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I've been keeping this blog for all of my beekeeping years and I began my 12th year of beekeeping in April 2017. Now there are almost 1300 posts on this blog. Please use the search bar below to search the blog for other posts on a subject in which you are interested. You can also click on the "label" at the end of a post and all posts with that label will show up. At the very bottom of this page is a list of all the labels I've used.

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I began this blog to chronicle my beekeeping experiences. I have read lots of beekeeping books, but nothing takes the place of either hands-on experience with an experienced beekeeper or good pictures of the process. I want people to have a clearer picture of what to expect in their beekeeping so I post pictures and write about my beekeeping saga here. Along the way, I've passed a number of certification levels and am now a
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Monday, May 18, 2015

Tom Webster, Heat and Nosema

I heard Tom Webster speak on Wednesday night at the local bee club meeting. Dr. Webster is at Kentucky State University and focuses his research on nosema.



He had slides to show how nosema lives as a parasite in the bee's gut. The spore of nosema sends out a tube which finds purchase in the wall of the bee gut lining and embeds itself. Nosema really messes up the bee's digestion then and eventually, if nosema gets the best of her, she dies from lack of nutrition since her digestive system is compromised.

I had a hive which is one of my survivor hives who appeared to have nosema over the winter. When the bees went on cleansing flights, the hive was covered with brown streaks of bee feces. I was sure they would die since I was not treating with anything. But when spring came, the hive has survived and is making honey like crazy as we speak.

Dr. Webster said that without lab proof, there's not a sure diagnosis and sometimes bees get diarrhea for other reasons, but also the presence of diarrhea/nosema does not always mean the hive will die.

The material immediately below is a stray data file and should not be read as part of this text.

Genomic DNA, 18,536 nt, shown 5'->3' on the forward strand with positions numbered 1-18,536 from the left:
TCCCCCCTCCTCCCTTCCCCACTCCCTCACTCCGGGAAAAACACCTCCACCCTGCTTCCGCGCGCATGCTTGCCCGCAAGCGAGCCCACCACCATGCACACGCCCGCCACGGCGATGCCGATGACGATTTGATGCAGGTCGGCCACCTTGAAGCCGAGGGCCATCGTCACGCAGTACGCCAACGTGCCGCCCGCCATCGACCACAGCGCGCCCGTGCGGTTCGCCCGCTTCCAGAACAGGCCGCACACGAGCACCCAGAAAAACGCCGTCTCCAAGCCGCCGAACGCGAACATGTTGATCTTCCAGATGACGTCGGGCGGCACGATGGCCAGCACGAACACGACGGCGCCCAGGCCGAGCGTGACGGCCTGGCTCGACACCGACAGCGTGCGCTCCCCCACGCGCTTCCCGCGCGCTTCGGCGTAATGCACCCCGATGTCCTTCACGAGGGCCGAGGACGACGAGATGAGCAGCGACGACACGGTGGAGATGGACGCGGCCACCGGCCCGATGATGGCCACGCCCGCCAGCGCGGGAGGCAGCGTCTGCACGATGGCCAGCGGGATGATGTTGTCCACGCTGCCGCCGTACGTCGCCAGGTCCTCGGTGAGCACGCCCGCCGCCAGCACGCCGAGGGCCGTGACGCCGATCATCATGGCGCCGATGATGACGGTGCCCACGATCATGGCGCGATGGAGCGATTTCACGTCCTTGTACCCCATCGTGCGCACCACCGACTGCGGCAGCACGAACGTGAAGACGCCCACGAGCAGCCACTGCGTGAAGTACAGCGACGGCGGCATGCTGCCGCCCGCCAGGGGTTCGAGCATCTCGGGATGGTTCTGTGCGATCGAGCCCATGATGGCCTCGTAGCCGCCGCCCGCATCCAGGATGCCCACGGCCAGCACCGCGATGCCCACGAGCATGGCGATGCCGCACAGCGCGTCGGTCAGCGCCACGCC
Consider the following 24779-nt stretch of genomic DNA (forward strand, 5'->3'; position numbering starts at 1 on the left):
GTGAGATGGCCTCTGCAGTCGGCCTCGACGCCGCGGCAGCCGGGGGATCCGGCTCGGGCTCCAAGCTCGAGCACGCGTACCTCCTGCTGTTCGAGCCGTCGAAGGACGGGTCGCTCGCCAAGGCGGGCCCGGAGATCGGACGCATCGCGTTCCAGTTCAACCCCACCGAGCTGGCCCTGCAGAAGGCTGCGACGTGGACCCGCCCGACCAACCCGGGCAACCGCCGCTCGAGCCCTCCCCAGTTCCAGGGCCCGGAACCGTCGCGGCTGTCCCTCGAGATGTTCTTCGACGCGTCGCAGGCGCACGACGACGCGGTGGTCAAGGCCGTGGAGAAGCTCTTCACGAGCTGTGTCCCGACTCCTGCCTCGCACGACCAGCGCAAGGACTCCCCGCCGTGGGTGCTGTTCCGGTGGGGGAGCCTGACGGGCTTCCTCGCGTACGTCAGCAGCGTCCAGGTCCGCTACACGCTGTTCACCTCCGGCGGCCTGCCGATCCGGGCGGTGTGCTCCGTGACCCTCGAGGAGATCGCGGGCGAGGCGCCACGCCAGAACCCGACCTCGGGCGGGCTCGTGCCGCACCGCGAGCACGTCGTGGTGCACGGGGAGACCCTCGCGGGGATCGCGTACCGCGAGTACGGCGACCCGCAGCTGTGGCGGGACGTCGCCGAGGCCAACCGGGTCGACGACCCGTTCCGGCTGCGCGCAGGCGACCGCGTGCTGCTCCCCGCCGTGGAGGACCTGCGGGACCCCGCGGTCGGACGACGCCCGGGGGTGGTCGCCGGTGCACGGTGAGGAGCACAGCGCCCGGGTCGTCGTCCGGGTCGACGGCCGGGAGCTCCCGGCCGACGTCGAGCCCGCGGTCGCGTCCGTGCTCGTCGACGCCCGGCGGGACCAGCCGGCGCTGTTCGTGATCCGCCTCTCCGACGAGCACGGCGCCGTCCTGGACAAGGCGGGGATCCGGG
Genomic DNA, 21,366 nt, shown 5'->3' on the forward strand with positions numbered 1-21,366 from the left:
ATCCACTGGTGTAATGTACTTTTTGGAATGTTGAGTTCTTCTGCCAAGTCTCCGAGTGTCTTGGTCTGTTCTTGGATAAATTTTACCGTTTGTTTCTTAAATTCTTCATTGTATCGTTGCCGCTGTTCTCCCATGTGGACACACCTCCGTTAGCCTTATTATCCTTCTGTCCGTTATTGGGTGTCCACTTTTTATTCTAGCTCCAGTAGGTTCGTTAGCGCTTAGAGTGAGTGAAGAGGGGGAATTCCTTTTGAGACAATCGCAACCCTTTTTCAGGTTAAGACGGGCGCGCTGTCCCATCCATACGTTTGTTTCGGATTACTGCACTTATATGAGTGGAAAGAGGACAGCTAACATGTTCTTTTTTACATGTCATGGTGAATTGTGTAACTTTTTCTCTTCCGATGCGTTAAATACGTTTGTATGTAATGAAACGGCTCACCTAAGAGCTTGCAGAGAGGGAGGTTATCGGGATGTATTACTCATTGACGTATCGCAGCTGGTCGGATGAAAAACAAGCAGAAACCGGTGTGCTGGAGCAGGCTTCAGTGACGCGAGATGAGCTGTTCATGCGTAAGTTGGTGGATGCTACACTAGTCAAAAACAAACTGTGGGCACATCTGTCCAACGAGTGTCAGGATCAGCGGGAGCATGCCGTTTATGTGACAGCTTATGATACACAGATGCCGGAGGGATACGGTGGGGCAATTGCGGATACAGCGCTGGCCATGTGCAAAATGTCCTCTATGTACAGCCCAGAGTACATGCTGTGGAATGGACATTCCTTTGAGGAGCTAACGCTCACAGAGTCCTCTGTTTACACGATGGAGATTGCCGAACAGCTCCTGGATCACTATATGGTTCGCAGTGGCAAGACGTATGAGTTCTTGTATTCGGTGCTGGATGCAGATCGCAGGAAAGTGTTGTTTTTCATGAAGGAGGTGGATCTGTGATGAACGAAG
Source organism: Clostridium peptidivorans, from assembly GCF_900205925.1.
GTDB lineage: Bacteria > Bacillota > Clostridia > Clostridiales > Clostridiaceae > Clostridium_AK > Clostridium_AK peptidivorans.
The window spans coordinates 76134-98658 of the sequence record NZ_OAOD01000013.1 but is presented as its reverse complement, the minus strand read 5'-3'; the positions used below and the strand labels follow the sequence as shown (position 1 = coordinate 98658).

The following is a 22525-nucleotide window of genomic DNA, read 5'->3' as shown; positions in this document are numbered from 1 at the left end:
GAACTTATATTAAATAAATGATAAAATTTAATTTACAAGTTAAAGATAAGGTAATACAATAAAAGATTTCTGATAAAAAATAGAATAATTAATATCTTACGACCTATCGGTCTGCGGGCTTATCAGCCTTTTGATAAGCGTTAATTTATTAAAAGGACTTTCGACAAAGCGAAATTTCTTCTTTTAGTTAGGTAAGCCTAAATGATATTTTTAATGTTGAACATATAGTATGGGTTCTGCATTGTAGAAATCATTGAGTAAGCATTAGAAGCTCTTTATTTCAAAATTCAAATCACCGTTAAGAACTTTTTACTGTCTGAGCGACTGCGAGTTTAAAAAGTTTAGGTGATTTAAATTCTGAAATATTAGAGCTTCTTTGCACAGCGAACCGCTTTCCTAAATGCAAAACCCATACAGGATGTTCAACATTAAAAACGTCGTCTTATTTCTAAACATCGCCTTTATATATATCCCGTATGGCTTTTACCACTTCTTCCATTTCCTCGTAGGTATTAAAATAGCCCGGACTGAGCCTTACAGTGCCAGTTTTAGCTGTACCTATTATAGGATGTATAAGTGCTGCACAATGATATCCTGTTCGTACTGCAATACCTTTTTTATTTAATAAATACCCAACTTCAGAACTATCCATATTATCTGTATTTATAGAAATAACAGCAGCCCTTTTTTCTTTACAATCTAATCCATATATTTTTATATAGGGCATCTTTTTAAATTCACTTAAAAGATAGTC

Essentially he said the best way to address nosema is to get rid of old wax. He didn't say keep old comb for five years like UGA is now saying. He said GET RID OF OLD WAX.

I raised my hand and said that I have been cutting out the old wax and then dipping the frames in boiling water for 1 minute. When the frame is pulled out of the stewpot, the thin layer of melted wax on the top of the water coats the frame as it comes out. I wanted to know if that wax would still contain microbes for nosema.

Interestingly Dr. Webster said that heat will kill microbes so the boiling water should do them in, while freezing frames would just suspend the microbe. Once removed from the freezer and returned to room temperature, the nosema microbe would be alive and happy.

Since we often recommend freezing cut comb and chunk honey to kill wax moth eggs which might be in the wax, I found that really interesting.

Cold will kill eggs of bugs but will not kill microbes.

Heat kills.

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Note: Feedback I got from a reader makes me want to write a little clarification as an addendum to this post:

When you make cut comb honey or chunk honey, you always freeze it so that your friend/customer doesn't open the jar or box to find wax moth larvae floating in their honey. Freezing the product kills the insect eggs. Obviously you can't heat either of these products or all the wax would be melted.

However, when you are cleaning frames, boiling water kills everything in the wax: wax moths, eggs of whatever might have been in the comb (roaches, wax moths, SHB), and microbes for nosema.

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